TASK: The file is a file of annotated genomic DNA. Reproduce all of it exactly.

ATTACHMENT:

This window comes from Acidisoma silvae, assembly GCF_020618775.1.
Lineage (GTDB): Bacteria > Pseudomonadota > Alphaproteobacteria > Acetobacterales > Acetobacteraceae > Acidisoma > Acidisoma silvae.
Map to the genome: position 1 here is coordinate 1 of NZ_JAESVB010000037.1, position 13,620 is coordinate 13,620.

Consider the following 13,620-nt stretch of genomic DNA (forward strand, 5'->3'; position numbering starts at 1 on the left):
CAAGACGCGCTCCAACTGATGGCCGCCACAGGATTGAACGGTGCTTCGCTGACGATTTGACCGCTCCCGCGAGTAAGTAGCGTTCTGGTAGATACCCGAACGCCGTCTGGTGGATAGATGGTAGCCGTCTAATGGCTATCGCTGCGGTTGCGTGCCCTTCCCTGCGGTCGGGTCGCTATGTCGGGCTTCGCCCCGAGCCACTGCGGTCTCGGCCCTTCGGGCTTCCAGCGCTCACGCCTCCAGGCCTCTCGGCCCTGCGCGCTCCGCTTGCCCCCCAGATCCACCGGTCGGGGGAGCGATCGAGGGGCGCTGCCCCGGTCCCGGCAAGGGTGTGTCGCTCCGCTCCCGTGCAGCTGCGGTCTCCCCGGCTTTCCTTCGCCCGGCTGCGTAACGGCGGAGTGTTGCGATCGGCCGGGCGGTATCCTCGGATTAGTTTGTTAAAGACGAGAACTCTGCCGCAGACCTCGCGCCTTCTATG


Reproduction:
This window comes from Acidisoma silvae, assembly GCF_020618775.1.
Lineage (GTDB): Bacteria > Pseudomonadota > Alphaproteobacteria > Acetobacterales > Acetobacteraceae > Acidisoma > Acidisoma silvae.
Map to the genome: position 1 here is coordinate 1 of NZ_JAESVB010000037.1, position 13,620 is coordinate 13,620.

Consider the following 13,620-nt stretch of genomic DNA (forward strand, 5'->3'; position numbering starts at 1 on the left):
CAAGACGCGCTCCAACTGATGGCCGCCACAGGATTGAACGGTGCTTCGCTGACGATTTGACCGCTCCCGCGAGTAAGTAGCGTTCTGGTAGATACCCGAACGCCGTCTGGTGGATAGATGGTAGCCGTCTAATGGCTATCGCTGCGGTTGCGTGCCCTTCCCTGCGGTCGGGTCGCTATGTCGGGCTTCGCCCCGAGCCACTGCGGTCTCGGCCCTTCGGGCTTCCAGCGCTCACGCCTCCAGGCCTCTCGGCCCTGCGCGCTCCGCTTGCCCCCCAGATCCACCGGTCGGGGGAGCGATCGAGGGGCGCTGCCCCGGTCCCGGCAAGGGTGTGTCGCTCCGCTCCCGTGCAGCTGCGGTCTCCCCGGCTTTCCTTCGCCCGGCTGCGTAACGGCGGAGTGTTGCGATCGGCCGGGCGGTATCCTCGGATTAGTTTGTTAAAGACGAGAACTCTGCCGCAGACCTCGCGCCTTCTATG